I saw the ugly side of this at LIFFE, where I was CEO for nearly 6 years, and which had, like all self regulatory organisations, a disciplinary process to deal with transgressions of the market's rules. In case after case, one would find people under investigation who were prepared to say that black was white to defend what they had done, or to prove that they hadn’t done it, an approach to telling the truth that was not endearing.
The dangers of prescriptive regulation
In such a relatively ruthless environment, whilst prescriptive regulation may indeed be necessary, it too carries ethical burdens, particularly in wholesale markets. In the past, the ethical and self regulatory consensus created a broad field within which behaviour was acceptable. The fringes of this consensus were necessarily blurred, but it was dangerous to approach them, since there was always a real risk - but not a certainty - that, if one did so, the relevant activity would be considered inappropriate, resulting in regulatory censure, and, perhaps more important in those days, significant damage to reputation.
But prescriptive regulation is a licence for profit hungry and inventive minds, under pressure to achieve personal gain and profitability for the employer, to look for opportunities which are millimetres inside the regulatory perimeter. No matter that in past years they would never have been considered acceptable, and would have potentially resulted in ostracism - if they were inside the rules they were four square within the rules, with no gradation, as in former days.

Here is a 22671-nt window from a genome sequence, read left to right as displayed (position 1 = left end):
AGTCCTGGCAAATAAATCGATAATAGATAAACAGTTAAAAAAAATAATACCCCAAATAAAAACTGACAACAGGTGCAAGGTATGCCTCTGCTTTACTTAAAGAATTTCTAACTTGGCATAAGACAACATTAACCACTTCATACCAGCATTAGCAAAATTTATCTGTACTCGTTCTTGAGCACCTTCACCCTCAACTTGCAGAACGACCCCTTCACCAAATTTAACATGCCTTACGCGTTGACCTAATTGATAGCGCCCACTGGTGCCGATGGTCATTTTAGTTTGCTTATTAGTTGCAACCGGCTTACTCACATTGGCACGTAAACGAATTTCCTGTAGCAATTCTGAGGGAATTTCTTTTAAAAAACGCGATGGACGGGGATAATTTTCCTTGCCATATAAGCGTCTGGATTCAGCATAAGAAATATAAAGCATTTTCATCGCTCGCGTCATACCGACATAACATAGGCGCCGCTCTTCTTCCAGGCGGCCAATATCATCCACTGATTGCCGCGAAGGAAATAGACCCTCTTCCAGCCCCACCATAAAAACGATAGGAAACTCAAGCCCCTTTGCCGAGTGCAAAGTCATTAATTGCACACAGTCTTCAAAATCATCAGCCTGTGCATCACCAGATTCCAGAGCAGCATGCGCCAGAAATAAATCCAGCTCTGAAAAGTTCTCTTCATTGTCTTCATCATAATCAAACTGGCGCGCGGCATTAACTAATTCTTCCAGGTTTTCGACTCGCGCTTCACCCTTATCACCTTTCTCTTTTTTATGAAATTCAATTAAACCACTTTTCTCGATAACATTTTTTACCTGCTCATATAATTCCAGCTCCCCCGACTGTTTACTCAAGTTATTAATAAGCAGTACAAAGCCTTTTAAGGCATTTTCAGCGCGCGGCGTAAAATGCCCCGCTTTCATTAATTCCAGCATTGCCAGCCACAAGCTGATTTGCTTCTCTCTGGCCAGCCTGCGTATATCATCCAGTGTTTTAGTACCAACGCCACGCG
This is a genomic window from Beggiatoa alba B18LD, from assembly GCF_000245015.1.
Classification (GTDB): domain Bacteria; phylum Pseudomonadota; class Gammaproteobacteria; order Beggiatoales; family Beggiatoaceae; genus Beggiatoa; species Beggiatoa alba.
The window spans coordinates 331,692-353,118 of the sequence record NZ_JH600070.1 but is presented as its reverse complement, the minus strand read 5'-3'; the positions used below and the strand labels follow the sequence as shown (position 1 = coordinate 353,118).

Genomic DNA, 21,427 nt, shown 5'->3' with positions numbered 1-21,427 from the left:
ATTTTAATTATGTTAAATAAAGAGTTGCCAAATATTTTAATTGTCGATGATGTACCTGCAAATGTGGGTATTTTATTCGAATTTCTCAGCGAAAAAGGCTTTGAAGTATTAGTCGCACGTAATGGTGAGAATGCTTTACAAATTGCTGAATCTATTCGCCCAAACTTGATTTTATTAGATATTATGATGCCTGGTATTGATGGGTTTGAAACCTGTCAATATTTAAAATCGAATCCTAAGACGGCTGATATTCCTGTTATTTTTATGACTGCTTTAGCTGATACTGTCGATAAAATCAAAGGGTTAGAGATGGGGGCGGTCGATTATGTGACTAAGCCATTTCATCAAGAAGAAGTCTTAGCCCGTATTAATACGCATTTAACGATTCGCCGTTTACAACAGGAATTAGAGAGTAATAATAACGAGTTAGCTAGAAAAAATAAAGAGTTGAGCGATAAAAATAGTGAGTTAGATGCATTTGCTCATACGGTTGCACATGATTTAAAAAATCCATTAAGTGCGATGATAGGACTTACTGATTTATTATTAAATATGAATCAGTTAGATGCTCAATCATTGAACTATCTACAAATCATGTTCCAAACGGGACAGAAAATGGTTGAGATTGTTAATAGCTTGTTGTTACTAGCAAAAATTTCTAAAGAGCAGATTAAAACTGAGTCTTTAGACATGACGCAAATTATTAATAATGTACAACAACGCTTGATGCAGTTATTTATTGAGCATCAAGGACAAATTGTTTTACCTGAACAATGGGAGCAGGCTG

As CEO of LIFFE I had ample evidence of this phenomenon, for, as part of our normal market supervision, we would closely follow the build up of market positions which were unusual. These positions usually belonged to blue chip market names, but all the same it sometimes took considerable powers of persuasion to get to the bottom of the objectives, project or anticipated coup which lay behind them. In several cases the latter involved some fairly unsavoury activities, usually taking advantage of rules or non-prescriptive market practices which were created for an entirely different purpose. And as a result I had on one or two occasions to ring the top man at the relevant institution to warn him of what was going on, and suggest to him (by definition I couldn't order him) that he got his troops to desist. In each case he did not know about the project, was suitably taken aback, and agreed to call a halt. This was not as altruistic as it sounds, as such affairs are usually risky, and he could readily see that his firm was exposed to considerable downside risk, both financial and reputational. My judgement on such affairs was that such fine institutions would never have undertaken them in the pre-prescriptive regulatory environment, but that if the bosses had refused to do anything, we would have had no further redress (except possibly a clandestine appeal to the Old Lady of Threadneedle Street) against them.